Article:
• David Howe | Nov 18, 2012 at 5:15 pm |

            nobody is ever corned into any treatments. I think you know that.

          • I do not know any oncologist who says patients are “cured” – remission is the normal terminology. But you are missing an important point.

            If something can be proven to work, it is called “medicine”. There is no realistic chance that a provable effective treatment for cancer would not be adopted. None.

        • Not some times fail, almoust always fail!!!!

      • That is, quite simply, nonsense. Burzynski has been “researching” antineoplastons for over thirty years, NCI investigated them over two decades ago but the results were poor and other researchers were given incomplete, inaccurate or downright dishonest data by Burzynski. He has over 60 clinical trials registered since trial registration was made compulsory, and he has not published a single one of them. If he is not a quack and a charlatan then he is going to considerable lengths to look like one.

    • Which patients in the movie are dead? Name names. Back your claims.

      • Haystack | Nov 4, 2012 at 5:55 pm |

        I’m not talking about the ones in the movie; though if you care to read a skeptical physician’s perspective on each of those patients:


        I was referring principally to the success stories that were presented on Sally Jesse Raphael in 1988.

        “In 1992, ‘Inside Edition’ reported that two of the four patients had died and a third was having a recurrence of her cancer. (The fourth patient had bladder cancer, which has a good prognosis.) The widow of one of Raphael’s guests stated that her husband and five others from the same city had sought treatment after learning about Burzynski from a television broadcast — and that all had died of their disease. ”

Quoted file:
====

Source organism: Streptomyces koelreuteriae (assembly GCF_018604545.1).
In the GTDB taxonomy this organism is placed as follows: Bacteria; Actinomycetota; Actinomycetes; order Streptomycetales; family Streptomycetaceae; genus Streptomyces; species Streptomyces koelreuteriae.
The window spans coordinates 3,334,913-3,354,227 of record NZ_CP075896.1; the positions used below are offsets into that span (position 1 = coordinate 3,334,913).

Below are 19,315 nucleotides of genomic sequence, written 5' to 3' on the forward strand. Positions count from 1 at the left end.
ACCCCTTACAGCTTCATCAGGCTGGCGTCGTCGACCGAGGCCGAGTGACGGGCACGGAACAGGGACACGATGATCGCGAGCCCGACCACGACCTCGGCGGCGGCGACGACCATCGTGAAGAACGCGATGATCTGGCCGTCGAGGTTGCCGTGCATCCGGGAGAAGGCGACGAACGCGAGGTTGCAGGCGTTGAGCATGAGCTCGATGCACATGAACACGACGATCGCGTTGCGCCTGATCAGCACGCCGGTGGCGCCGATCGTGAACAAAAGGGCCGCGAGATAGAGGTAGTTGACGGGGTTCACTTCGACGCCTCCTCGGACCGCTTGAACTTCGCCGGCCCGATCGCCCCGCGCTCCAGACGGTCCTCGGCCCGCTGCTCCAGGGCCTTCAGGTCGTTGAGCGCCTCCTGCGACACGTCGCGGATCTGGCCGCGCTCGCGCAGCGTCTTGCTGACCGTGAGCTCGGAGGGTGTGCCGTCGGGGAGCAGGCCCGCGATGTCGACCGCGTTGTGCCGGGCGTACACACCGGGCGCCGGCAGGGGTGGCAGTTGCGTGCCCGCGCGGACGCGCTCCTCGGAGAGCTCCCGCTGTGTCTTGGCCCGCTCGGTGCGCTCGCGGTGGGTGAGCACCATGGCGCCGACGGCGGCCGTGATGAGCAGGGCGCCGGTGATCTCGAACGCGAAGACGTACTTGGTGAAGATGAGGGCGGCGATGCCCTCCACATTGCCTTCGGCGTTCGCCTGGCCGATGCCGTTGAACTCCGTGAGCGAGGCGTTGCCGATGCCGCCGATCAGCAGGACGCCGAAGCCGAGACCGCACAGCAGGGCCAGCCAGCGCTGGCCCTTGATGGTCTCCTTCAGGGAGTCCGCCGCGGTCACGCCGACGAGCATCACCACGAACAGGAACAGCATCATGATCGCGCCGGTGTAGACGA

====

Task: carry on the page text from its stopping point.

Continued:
The problem with testimonials as evidence is that it’s not hard to convince a desperate, terminally-ill that they’re being helped. Cancers go into remission; patients who are receiving an alt med modality are often receiving conventional treatment at the same time. You be credible, you need a study, and thus far nobody has been able to replicate his results.

        • Ok. So lots of people die of cancer after taking more mainstream treatments. What is your point? Do you have proof that antineoplastins cause harm?

        • The clinical trials conducted by FDA, did not fallow Burzinski protocols and intented do fail on purpouse because they wanted to suport ” cut poison and burn” therapy”.Do your reading before talking!!!

          • False. The 60 unpublished clinical trials registered with clinicaltrials.gov are all being run by Burzynski, and the trials run by others were not run by FDA (which does not run trials) but by independent researchers in various groups. The best known it the NCI trial which was terminated after five years due to two things: the fact that most of the patients forwarded by Burzynski for inclusion did not meet the criteria, and the lack of any credible evidence it was working (the patients mainly died with no significant change in outcome).